While at the Big Tent in Denver two weeks ago, I got to chat with bloggers from all over the country. It was a great way to pick their brains about things happening in their own backyards. I may seem really smart today for having called focused on Obama and Schweitzer in early 2004, but really, all I did was listen to the local bloggers on the ground in Illinois and Montana. In this networked medium, one of the best weapons an effective blogger can have is a good ear.
So making my way through the tent, I had the great pleasure of running into a couple of North Dakota bloggers, including Chet from North Decoder. Given that we haven't had a reason to focus on ND politics before, I asked for a primer on the state's political scene, and today, Chet delivered.
The most surprising factoid? There is no voter registration in North Dakota.
See (for those of you not from here), North Dakota is the only state in the U.S. that does not have any form of voter registration. Any citizen who shows up with a driver's license or other statutorily acceptable proof of residency is allowed to vote.
That's pretty cool, and my second-favorite voting system after Oregon's 100 percent vote-by-mail.
The state has a conservative media, Republicans control all but one of the state-level statewide offices, had until 2006 a super-majority in both houses of the state legislature. Then again, Democrats control all three federal seats in the state (both U.S. Senate and the state's single House seat), and scored enough gains in the state Senate in 2006 that the chamber is within reach this year (they need three seats). So there is a streak of prairie populism running through this state of 650,000. And that is, in large part, why Obama is suddenly a serious bet for the state's three electoral votes.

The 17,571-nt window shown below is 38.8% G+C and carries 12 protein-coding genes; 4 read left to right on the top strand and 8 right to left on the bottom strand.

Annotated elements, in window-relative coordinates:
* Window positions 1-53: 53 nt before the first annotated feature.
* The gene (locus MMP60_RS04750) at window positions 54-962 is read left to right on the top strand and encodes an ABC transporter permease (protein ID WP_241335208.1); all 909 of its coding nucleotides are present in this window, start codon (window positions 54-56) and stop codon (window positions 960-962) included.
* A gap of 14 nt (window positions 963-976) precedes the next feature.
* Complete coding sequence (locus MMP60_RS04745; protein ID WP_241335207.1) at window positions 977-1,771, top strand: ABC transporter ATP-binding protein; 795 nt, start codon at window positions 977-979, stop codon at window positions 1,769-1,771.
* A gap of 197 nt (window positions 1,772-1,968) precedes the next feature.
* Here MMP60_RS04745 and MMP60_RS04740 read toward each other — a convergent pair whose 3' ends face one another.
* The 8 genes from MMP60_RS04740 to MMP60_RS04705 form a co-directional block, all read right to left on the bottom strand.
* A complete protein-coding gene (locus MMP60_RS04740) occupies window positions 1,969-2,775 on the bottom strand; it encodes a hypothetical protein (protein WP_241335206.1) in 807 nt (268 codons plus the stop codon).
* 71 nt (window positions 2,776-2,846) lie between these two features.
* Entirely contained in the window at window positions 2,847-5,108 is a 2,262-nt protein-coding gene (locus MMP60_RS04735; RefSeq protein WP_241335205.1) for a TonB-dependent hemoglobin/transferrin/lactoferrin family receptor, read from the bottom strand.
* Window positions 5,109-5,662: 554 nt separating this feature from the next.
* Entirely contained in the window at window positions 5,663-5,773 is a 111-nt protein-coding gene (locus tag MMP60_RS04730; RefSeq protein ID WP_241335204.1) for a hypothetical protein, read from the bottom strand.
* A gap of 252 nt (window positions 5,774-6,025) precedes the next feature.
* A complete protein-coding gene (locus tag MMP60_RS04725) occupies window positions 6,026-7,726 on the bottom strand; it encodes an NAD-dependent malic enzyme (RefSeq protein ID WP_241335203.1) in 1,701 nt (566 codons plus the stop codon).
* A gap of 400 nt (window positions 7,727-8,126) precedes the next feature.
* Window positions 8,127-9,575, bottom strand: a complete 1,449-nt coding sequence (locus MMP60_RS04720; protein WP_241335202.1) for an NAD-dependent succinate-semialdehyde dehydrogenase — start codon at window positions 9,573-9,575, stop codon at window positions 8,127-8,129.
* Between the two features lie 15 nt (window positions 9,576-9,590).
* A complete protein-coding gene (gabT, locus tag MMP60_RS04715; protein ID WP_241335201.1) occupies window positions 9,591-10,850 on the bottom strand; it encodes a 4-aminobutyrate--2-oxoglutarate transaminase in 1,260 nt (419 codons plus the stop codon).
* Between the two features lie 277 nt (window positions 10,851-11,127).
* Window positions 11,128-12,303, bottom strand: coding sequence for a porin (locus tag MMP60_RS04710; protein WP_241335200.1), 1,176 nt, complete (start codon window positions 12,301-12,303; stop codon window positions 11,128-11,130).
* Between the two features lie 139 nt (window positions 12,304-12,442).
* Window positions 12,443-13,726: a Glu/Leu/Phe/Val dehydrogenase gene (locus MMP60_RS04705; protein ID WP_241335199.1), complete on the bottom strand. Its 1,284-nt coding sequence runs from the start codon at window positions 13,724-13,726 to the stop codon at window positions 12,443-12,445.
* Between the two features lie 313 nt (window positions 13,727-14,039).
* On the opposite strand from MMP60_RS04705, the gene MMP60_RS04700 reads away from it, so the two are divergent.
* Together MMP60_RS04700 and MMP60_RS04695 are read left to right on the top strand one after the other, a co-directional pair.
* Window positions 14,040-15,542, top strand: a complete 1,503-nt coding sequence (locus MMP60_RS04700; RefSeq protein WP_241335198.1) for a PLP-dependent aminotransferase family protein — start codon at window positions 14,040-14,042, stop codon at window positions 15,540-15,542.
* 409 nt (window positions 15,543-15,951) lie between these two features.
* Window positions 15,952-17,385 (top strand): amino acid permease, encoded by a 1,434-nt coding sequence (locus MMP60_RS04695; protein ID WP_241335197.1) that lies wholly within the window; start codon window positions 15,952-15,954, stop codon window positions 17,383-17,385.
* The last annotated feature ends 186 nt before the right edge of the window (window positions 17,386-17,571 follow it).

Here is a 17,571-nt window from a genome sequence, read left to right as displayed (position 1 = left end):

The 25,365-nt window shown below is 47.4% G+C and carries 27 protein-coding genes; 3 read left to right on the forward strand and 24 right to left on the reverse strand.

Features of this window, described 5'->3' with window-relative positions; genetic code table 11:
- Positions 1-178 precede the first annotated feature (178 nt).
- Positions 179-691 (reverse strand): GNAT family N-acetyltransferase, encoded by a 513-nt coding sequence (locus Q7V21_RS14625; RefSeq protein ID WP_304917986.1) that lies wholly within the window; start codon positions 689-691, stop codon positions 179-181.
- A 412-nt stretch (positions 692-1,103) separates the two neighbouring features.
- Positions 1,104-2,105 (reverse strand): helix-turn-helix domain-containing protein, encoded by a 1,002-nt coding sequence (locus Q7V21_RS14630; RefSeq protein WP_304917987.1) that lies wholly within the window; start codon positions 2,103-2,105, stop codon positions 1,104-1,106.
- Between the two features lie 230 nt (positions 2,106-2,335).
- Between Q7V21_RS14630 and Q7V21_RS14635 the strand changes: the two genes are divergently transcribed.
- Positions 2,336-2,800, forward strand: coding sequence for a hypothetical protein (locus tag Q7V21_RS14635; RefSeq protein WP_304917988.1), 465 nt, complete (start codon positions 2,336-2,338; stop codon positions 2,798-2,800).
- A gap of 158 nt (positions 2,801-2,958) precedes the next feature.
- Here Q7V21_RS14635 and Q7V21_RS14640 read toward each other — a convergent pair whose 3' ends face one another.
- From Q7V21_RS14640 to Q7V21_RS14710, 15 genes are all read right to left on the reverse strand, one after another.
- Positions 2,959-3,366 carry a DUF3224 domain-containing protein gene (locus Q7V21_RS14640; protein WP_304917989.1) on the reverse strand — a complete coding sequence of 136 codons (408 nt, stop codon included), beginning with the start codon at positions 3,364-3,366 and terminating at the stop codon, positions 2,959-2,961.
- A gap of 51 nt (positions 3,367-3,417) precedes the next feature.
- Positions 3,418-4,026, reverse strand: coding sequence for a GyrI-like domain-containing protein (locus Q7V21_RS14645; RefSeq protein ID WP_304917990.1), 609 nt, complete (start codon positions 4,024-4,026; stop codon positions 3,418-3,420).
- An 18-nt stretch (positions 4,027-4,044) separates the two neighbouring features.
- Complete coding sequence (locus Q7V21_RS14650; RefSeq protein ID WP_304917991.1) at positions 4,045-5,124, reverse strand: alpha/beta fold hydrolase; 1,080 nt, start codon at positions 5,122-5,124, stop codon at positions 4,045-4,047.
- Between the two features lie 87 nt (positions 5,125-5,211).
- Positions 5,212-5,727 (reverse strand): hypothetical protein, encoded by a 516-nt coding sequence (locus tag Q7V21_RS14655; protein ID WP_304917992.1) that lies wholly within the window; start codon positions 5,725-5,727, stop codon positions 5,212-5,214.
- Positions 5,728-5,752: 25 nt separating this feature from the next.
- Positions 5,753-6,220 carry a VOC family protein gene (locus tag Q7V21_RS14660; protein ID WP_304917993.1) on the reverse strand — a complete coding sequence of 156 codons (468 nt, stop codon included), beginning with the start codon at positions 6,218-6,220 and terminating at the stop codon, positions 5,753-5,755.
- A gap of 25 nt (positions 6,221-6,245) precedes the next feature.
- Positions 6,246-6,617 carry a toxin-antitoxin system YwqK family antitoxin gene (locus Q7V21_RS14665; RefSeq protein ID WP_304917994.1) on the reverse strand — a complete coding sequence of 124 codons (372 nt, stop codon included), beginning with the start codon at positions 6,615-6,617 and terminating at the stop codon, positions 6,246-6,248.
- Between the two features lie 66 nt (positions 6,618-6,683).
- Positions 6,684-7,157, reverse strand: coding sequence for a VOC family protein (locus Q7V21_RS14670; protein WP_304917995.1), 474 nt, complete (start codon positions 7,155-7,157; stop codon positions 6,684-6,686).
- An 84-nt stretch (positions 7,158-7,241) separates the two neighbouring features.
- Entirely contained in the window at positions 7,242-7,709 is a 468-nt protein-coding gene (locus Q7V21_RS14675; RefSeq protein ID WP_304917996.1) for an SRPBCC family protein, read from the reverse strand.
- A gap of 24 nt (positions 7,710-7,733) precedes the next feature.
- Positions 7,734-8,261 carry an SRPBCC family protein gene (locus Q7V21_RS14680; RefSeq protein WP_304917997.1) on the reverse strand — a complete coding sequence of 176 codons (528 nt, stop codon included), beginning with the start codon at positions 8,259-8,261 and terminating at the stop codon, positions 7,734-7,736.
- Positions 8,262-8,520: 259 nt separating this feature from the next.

McCain seems to have abandoned North Dakota's Republicans, having announced he will not open any offices in North Dakota. (click here). By comparison, Obama's campaign has announced it intends to have 12 offices opened in the state by October 1st, in 11 towns/cities, including 2 offices in Fargo. The smallest town on the list of likely Obama office towns in October is Linton, a great little town in southcentral N.D. with a population of about 1,300. Five of the nine currently opened offices had their Grand Openings [the week of August 25].
The current Pollster.com composite score in North Dakota is McCain 42.4, Obama 42.3, making it the tightest state in the country. Given that Bush beat Kerry by 28 points in the state in 2004, its quick turnaround into battleground status in a short four years is clearly one of the major stories of this election cycle, despite its tiny electoral impact. The state may be relevant not just for its EVs, which may be precious if this thing remains tight, but as additional proof of the Democrats' continued national resurgence.
Click through to the North Decoder's primer for more info on our newest purple state.